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AARP study explores late-term divorce

FARGO - A study sponsored by AARP that looked at divorce at midlife and beyond found that women initiated the splits far more often than men.

And the male half of the equation was often taken by surprise, a 2004 study found.

Changing attitudes about gender roles and greater financial independence among women may help explain the findings, according to Xenia Montenegro, research team leader for AARP.

"They (women) are more able to take care of themselves," Montenegro said, adding that of the 556 women and 581 men interviewed for the study, many said they stayed married longer than they otherwise would have out of concerns for their children's welfare.

Of study respondents who had children, 37 percent reported their kids were supportive, while 17 percent said their children were "OK" with the divorce.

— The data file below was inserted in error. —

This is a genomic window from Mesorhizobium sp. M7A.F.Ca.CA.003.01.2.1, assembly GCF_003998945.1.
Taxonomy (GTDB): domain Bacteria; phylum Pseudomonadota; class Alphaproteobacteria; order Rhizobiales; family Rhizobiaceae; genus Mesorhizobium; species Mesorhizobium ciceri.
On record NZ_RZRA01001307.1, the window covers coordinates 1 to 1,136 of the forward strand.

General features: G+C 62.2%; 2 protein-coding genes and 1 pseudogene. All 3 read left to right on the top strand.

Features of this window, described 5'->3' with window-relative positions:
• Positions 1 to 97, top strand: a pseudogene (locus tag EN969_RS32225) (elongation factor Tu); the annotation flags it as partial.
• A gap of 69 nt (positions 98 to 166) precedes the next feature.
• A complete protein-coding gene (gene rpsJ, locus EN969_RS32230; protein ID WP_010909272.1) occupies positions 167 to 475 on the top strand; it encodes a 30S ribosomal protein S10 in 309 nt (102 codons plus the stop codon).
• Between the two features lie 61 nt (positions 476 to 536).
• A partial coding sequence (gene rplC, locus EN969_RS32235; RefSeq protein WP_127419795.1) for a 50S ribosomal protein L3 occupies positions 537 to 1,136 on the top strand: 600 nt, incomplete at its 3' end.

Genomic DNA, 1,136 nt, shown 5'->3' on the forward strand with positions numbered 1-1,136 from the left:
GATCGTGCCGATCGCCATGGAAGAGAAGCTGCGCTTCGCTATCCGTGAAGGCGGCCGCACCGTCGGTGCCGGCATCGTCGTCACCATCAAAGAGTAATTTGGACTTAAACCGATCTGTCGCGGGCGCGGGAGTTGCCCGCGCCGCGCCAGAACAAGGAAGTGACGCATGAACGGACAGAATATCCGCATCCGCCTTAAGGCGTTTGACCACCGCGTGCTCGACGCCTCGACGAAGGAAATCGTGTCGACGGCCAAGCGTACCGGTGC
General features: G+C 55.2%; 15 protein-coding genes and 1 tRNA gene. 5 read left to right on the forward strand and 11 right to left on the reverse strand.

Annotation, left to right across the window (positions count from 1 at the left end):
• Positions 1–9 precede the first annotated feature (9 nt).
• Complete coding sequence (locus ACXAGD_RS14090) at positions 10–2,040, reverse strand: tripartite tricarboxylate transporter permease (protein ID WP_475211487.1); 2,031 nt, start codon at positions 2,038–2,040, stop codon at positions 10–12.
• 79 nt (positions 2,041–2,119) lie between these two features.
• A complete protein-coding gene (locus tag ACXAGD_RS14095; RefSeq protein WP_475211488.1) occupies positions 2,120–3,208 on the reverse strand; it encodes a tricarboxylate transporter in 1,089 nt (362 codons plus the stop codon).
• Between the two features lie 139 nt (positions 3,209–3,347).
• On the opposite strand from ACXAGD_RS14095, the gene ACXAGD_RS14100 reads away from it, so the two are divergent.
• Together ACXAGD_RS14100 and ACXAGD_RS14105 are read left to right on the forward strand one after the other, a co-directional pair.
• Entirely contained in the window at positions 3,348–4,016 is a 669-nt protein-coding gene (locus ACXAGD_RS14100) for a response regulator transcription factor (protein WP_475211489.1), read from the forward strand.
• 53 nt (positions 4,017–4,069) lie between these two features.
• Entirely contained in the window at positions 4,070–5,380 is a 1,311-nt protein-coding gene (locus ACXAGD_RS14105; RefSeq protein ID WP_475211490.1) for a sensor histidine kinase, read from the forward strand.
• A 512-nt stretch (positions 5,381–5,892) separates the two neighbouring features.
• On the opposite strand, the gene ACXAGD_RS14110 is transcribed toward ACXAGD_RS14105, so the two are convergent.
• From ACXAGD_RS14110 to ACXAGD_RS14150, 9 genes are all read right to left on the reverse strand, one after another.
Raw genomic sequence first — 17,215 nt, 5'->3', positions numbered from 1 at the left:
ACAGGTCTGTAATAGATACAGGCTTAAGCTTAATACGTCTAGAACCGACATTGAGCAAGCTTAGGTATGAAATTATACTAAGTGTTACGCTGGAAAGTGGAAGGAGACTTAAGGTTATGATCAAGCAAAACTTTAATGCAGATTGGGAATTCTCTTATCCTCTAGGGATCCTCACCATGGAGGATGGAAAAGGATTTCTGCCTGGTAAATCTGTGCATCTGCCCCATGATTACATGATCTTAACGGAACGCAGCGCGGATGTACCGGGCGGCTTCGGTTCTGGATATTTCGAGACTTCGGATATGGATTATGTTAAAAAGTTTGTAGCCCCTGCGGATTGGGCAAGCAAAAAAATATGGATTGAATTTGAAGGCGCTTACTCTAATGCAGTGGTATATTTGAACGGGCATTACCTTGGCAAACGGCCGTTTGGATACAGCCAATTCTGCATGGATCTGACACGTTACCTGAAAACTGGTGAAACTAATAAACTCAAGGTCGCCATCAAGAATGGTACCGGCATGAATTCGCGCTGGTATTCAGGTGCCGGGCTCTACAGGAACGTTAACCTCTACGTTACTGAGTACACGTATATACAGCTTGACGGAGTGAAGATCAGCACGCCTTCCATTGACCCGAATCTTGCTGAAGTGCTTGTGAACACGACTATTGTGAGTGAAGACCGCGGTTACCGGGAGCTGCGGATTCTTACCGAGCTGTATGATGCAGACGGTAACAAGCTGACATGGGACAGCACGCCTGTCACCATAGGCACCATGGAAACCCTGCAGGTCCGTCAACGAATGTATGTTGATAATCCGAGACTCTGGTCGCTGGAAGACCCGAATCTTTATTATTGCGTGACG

Twenty percent said their children were somewhat upset and 18 percent said their children were very upset about the divorce.

Montenegro said 66 percent of the women surveyed indicated they had initiated their divorce, with abuse the most often cited reason.

For the purposes of the survey, Montenegro said abuse could range from verbal and physical abuse to a partner having been unfaithful.

She said that for both men and women surveyed, a sense of wanting something better with the years they had left was a major motivation for seeking a divorce.

"Let's say at age 50 they have 20, 30, maybe even 40 more years to live," Montenegro said.

"They don't want to stay in a relationship they're not happy in," she added. "They have this outlook where they can turn their lives around and look forward to other things outside of the rut they are in."

The study didn't attempt to measure whether divorce later in life is a growing trend, but Montenegro said she has evidence from elsewhere that indicates it is, citing the time she was asked to give a presentation to family court judges in New York.

"They are seeing more and more of this in their court and they wanted to understand it more," Montenegro said. "That was fascinating."

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